I was so angry.  I told her that I have fitted in with her and her chickens, but if she cannot control them and she has said it's ok to let the dogs out, then I cannot be responsible for something like this happening.  She carried on shouting, and in the middle of it Mr A phoned.  I answered and he could hear her in the background.  I explained briefly what had happened and he asked me to pass the phone to Dursune.  She snatched it from my hand and then shouted down the phone.  I could hear Mr A shouting back.  She threw the phone back at me...just as well I managed to catch it, or she may well have been paying for a new phone.

Mr A says I have to ignore her, and that I should stop being considerate, and let the dogs out whenever I want to.  That the road and the hills do not belong to Dursune, but to all of us so we have a right to let our dogs out.  I'll probably stick to letting them out when the chicks are not around, but I'll not bother to ask Dursune's permission.

I was up at 4am today.  I happened to turn on the tap and water was coming out very slowly.  Enough though to have a shower, and for the washing machine to work, so I loaded it up.

It has continued to flow and the pressure seems to be improving, so I am hoping that the crisis is now over.  I have managed to get all my washing done and have my shower, so even if it goes off again today, I won't feel so stressed.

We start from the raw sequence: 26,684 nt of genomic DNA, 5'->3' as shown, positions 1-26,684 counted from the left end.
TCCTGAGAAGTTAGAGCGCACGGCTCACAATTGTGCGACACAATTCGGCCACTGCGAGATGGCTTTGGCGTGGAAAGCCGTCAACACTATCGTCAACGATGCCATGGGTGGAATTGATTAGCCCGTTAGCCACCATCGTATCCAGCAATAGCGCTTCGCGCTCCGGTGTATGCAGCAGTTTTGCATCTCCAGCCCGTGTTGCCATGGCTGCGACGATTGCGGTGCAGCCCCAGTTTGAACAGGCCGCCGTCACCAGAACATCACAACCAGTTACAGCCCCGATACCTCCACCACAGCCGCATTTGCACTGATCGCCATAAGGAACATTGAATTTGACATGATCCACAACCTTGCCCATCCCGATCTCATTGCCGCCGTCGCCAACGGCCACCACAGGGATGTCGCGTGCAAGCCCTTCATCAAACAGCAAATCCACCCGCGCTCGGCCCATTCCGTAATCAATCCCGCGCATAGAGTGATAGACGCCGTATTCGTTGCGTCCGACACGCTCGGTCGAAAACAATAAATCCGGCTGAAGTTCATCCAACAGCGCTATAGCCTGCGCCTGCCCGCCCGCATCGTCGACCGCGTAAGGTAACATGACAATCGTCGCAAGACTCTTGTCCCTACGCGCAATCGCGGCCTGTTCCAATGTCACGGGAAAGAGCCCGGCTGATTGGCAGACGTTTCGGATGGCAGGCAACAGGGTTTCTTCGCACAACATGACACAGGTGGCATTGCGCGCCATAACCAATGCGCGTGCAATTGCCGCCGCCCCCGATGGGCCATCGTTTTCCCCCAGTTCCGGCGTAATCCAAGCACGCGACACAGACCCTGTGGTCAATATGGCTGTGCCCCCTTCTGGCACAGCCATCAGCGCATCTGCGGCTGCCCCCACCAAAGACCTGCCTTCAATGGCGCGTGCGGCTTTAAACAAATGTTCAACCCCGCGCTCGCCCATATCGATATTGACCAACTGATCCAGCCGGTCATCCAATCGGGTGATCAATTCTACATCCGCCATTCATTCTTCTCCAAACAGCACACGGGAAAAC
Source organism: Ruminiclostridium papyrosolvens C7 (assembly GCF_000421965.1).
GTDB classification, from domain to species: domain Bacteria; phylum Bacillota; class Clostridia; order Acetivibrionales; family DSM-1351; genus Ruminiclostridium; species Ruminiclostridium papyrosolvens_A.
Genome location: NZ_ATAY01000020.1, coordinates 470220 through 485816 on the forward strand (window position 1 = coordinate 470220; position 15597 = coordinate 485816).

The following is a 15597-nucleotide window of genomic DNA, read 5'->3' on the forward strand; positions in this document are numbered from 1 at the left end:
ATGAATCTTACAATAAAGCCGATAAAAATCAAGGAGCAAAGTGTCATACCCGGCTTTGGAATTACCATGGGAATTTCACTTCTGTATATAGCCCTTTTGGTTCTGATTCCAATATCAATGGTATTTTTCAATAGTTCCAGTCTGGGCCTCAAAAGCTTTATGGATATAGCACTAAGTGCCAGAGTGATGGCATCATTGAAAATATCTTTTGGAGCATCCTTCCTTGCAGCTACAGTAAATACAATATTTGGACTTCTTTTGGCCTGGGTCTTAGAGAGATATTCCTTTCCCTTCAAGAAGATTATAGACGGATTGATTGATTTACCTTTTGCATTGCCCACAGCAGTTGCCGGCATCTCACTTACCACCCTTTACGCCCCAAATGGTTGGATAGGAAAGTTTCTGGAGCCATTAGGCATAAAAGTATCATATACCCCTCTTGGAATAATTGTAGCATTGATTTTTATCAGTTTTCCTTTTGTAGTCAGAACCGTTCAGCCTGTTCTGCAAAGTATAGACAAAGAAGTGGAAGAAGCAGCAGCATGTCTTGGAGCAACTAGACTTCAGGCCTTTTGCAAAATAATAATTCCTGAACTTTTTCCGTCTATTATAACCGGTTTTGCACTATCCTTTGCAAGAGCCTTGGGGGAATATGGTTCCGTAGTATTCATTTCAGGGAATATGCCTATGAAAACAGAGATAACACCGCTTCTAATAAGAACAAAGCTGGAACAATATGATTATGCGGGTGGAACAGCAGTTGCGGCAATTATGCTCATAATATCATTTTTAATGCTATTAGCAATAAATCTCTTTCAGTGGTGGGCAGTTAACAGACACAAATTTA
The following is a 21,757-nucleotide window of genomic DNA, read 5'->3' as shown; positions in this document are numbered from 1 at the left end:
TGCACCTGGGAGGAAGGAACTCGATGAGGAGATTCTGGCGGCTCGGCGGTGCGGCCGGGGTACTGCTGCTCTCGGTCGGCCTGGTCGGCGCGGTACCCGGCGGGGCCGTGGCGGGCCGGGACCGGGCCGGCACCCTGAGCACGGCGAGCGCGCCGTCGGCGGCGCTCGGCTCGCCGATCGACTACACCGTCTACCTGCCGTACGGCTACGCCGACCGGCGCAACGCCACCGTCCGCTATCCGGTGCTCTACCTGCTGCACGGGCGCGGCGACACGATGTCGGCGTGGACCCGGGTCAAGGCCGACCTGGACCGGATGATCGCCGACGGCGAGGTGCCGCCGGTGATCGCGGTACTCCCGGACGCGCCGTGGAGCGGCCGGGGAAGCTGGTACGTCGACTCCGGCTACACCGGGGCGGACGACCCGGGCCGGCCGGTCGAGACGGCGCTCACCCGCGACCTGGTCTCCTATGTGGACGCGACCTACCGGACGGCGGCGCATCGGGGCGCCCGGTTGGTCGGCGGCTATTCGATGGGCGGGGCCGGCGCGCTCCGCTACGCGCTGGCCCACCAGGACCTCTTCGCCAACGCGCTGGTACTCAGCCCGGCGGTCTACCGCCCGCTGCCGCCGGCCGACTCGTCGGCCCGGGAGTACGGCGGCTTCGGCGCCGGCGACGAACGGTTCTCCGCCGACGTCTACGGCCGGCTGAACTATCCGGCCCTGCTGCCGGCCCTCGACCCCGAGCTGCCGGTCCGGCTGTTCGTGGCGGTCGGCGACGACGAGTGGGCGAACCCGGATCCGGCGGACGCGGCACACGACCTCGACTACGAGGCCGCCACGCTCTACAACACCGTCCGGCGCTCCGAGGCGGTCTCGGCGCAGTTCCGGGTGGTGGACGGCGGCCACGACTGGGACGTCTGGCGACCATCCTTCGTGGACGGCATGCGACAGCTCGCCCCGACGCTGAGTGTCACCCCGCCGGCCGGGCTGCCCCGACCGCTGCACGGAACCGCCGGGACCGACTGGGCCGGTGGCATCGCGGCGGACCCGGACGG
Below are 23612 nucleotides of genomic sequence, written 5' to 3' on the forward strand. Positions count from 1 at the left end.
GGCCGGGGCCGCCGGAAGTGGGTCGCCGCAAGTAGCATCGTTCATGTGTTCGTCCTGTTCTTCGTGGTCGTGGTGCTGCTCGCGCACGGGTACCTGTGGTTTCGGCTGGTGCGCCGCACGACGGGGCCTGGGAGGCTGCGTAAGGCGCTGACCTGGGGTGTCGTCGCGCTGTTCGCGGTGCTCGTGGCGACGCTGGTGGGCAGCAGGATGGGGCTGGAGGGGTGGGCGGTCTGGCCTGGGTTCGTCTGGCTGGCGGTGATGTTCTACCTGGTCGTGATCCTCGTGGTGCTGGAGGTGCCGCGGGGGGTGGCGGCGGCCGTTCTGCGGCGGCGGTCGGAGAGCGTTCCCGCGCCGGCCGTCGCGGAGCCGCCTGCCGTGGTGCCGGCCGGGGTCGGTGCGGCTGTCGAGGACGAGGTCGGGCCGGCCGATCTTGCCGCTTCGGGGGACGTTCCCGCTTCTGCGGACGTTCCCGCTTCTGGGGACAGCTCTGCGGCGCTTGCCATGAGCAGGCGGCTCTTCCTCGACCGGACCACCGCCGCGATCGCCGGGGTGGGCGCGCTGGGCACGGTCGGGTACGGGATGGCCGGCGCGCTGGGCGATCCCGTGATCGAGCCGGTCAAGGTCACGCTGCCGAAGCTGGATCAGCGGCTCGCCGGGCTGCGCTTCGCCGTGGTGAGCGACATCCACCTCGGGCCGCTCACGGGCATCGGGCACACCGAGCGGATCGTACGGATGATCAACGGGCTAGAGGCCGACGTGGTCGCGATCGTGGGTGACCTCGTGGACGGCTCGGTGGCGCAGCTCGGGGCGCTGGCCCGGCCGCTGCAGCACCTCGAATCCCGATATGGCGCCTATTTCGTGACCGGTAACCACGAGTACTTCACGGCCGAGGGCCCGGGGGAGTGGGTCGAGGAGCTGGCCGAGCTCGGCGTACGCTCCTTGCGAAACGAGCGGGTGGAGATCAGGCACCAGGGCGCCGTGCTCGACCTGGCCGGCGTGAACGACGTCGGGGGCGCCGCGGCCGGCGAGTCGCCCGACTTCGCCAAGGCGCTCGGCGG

22 comments:

  1. I have unhappily learnt that when in the village act like a villager. If you do a favour a few times, it is immediately taken as a commitment to continue. i.e. if you offer a lift twice - you will be expected to drives so and so wherever. If you give a tip to a driver - that will automatically be included in the price next time. If you let Ayse's aunty use your parking space once, that forever will be Ayse's family's parking space etc. So I try and blend in now by shouting at people when their dogs and chickens stray rather than being my reasonable conciliatory self , that way my garden doesn't turn into a chicken run or dog pound. It goes against the grain though.

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    1. It does go against the grain BtoB, but you are right. Mr A has been trying to tell me this since we moved here, and it's about time I took notice. The attitude of the villagers over the past two weeks has really opened my eyes. No more Mrs Nice!!